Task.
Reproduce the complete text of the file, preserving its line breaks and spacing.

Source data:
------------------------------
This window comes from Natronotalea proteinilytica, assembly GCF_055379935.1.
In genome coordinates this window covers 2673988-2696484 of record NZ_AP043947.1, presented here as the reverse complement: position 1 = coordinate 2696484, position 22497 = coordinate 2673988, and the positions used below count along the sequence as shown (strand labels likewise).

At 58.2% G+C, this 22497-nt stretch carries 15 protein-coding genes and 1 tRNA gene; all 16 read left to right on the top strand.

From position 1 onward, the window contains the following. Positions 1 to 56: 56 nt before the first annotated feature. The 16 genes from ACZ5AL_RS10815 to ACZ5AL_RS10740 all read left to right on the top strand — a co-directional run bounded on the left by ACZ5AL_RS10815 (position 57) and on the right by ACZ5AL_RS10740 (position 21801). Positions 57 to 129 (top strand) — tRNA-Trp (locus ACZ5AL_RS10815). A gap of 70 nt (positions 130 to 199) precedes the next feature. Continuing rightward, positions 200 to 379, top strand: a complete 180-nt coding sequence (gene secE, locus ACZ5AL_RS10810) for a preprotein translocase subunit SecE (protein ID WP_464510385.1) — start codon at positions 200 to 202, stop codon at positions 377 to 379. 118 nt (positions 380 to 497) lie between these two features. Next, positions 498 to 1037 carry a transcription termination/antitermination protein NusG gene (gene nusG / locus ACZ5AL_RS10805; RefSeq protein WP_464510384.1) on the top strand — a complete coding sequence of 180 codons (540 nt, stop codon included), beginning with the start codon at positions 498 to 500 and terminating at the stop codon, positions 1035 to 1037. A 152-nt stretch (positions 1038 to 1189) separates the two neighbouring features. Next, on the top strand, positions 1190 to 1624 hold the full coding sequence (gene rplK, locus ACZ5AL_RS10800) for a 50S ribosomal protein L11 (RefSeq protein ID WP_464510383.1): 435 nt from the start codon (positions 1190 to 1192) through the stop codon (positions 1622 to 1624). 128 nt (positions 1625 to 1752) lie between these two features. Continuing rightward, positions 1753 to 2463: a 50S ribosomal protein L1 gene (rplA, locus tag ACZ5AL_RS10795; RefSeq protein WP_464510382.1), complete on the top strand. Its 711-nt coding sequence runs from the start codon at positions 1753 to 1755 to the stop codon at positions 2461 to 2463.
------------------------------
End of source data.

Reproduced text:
This window comes from Natronotalea proteinilytica, assembly GCF_055379935.1.
In genome coordinates this window covers 2673988-2696484 of record NZ_AP043947.1, presented here as the reverse complement: position 1 = coordinate 2696484, position 22497 = coordinate 2673988, and the positions used below count along the sequence as shown (strand labels likewise).

At 58.2% G+C, this 22497-nt stretch carries 15 protein-coding genes and 1 tRNA gene; all 16 read left to right on the top strand.

From position 1 onward, the window contains the following. Positions 1 to 56: 56 nt before the first annotated feature. The 16 genes from ACZ5AL_RS10815 to ACZ5AL_RS10740 all read left to right on the top strand — a co-directional run bounded on the left by ACZ5AL_RS10815 (position 57) and on the right by ACZ5AL_RS10740 (position 21801). Positions 57 to 129 (top strand) — tRNA-Trp (locus ACZ5AL_RS10815). A gap of 70 nt (positions 130 to 199) precedes the next feature. Continuing rightward, positions 200 to 379, top strand: a complete 180-nt coding sequence (gene secE, locus ACZ5AL_RS10810) for a preprotein translocase subunit SecE (protein ID WP_464510385.1) — start codon at positions 200 to 202, stop codon at positions 377 to 379. 118 nt (positions 380 to 497) lie between these two features. Next, positions 498 to 1037 carry a transcription termination/antitermination protein NusG gene (gene nusG / locus ACZ5AL_RS10805; RefSeq protein WP_464510384.1) on the top strand — a complete coding sequence of 180 codons (540 nt, stop codon included), beginning with the start codon at positions 498 to 500 and terminating at the stop codon, positions 1035 to 1037. A 152-nt stretch (positions 1038 to 1189) separates the two neighbouring features. Next, on the top strand, positions 1190 to 1624 hold the full coding sequence (gene rplK, locus ACZ5AL_RS10800) for a 50S ribosomal protein L11 (RefSeq protein ID WP_464510383.1): 435 nt from the start codon (positions 1190 to 1192) through the stop codon (positions 1622 to 1624). 128 nt (positions 1625 to 1752) lie between these two features. Continuing rightward, positions 1753 to 2463: a 50S ribosomal protein L1 gene (rplA, locus tag ACZ5AL_RS10795; RefSeq protein WP_464510382.1), complete on the top strand. Its 711-nt coding sequence runs from the start codon at positions 1753 to 1755 to the stop codon at positions 2461 to 2463.